Listening to Professor Richard Kerley, (Chair, Centre for Scottish Public Policy) at the first ever LGiU Scotland event a couple of weeks ago, reminded me that England and Scotland may have different local government systems, but we have much in common, writes Janet Sillett. Especially how central government sees local government. There is a shared notion in sub national government of centralisation – in Cardiff, Holyrood, Stormont, Westminster.
Is this changing? Local government devolution is certainly high on the political agenda in England now. And following the Scottish independence referendum there is an ongoing debate about where power should reside and how devolution needs to go beyond devolving to Holyrood. The Smith Commission called for a major shift in power and a revival of local decision-making. The Commission on Strengthening Local Democracy highlights the central local debate and the democratic deficit many believe still exists.
The EU referendum raises issues too of subsidiarity, which shouldn’t just be about the EU and National dimension.
So what would be an ‘ideal’ relationship between the centre and the local? Professor Kerley, who was a member of Cosla’s Commission on Strengthening Local Democracy, reminded us of its principles for stronger democracy, including where we should talk about spheres of government rather than tiers, where the relationship is of interdependency, not dependency, and the partners have a shared purpose – the well being of local communities. Where transparency is paramount. Where we start from the assumption of local first. All of this applies equally to Scotland and England.
The UK is recognised as an over centralised country. There is certainly democratic power being transferred from Westminster to Holyrood (even if the degree of devolution is disputed). But there has not yet been an equivalent transfer of power to local government. There has been some progress, such as the concordat between Holyrood and COSLA.
This debate is, of course, not a new one. Local government across the UK (indeed across the EU) has argued for the right to determination – as set out in the European Charter for Local Self Government: to regulate and manage a substantial share of public affairs under their own responsibility and in the interests of the local population. Local and regional government has called for greater fiscal autonomy and for the legal status of local government to be clarified.
In England, central government, led by the Treasury, has been promoting a ‘localist’ agenda, with the Cities and Local Government Devolution Bill, the new combined authorities and the prospect of devolving functions (as reflected in the Greater Manchester deal especially). Councils are to become self-financing, with the withdrawal of central government grant and the abolition of the uniform business rate. This has all been widely welcomed by local government – but it can still be argued that the centre has not given up its notion of hierarchy. The combined authorities that accept a directly elected mayor will, for example, have the greatest degree of devolution. Councils have to make their case for devolved responsibilities to the government who have the final say. And council tax is still being ‘capped’. The relationship is still based on how central government sees local government as being able to deliver on their behalf, ‘get things done’, rather than it recognising that local government has its own, equally valid, democratic mandate.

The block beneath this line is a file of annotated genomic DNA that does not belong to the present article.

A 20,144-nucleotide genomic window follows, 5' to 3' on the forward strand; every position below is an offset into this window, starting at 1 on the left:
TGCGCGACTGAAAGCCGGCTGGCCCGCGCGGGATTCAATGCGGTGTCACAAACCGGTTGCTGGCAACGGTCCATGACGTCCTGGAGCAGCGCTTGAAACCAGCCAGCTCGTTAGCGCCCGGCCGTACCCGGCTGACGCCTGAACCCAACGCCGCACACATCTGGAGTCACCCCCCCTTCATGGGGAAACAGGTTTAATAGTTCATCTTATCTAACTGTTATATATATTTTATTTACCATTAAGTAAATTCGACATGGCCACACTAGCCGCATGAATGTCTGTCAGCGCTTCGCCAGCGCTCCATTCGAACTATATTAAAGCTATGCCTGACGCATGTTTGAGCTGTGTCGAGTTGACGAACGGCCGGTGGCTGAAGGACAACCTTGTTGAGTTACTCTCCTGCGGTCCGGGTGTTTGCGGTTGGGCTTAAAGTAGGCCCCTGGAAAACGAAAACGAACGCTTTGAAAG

There are bound to be tensions arising where powers and responsibilities are devolved to local authorities and communities, such as the degree and type of protection still needed for poorer areas. But localists will argue that doesn’t diminish the case for communities being able to make local decisions for themselves. Of course, none of this is plain sailing. There was an interesting discussion at our Edinburgh seminar about what do we really mean by ‘communities’ in this context and what does ‘empowering communities’ actually mean? How are communities made up and what is the ‘bottom layer’ – in Scotland, for example, community councils or community organisations? Some attendees felt that there was a feeling of disconnect between communities and councils, but councils can feel disempowered too. Extensive community consultation can be negated by one person from Holyrood making the final planning decision. There are similar perceptions in England.
There is in Scotland now increasing discussion about how greater devolution to local government could take place – what functions, for example, could be devolved, and how it could mean adapting existing governance structures or adopting new ones. But it’s important to remember the bigger picture – why devolving to councils and communities is crucial. The referendum campaign enlivened politics at the local as well as the national level. Building on that within communities will strengthen democracy and participation in the political process. Although decentralising decision making can throw up dilemmas around, for example, ‘postcode lotteries’, it should also make services more accountable to residents and service users and make them more sensitive to the very varied circumstances across a country. Tackling huge social problems, such as rising health inequalities, won’t be done through diktat from Holyrood and nor will sustainable local growth and integrated public services work effectively in England without local government taking the lead.
Janet Sillett is the LGiU’s briefing manager.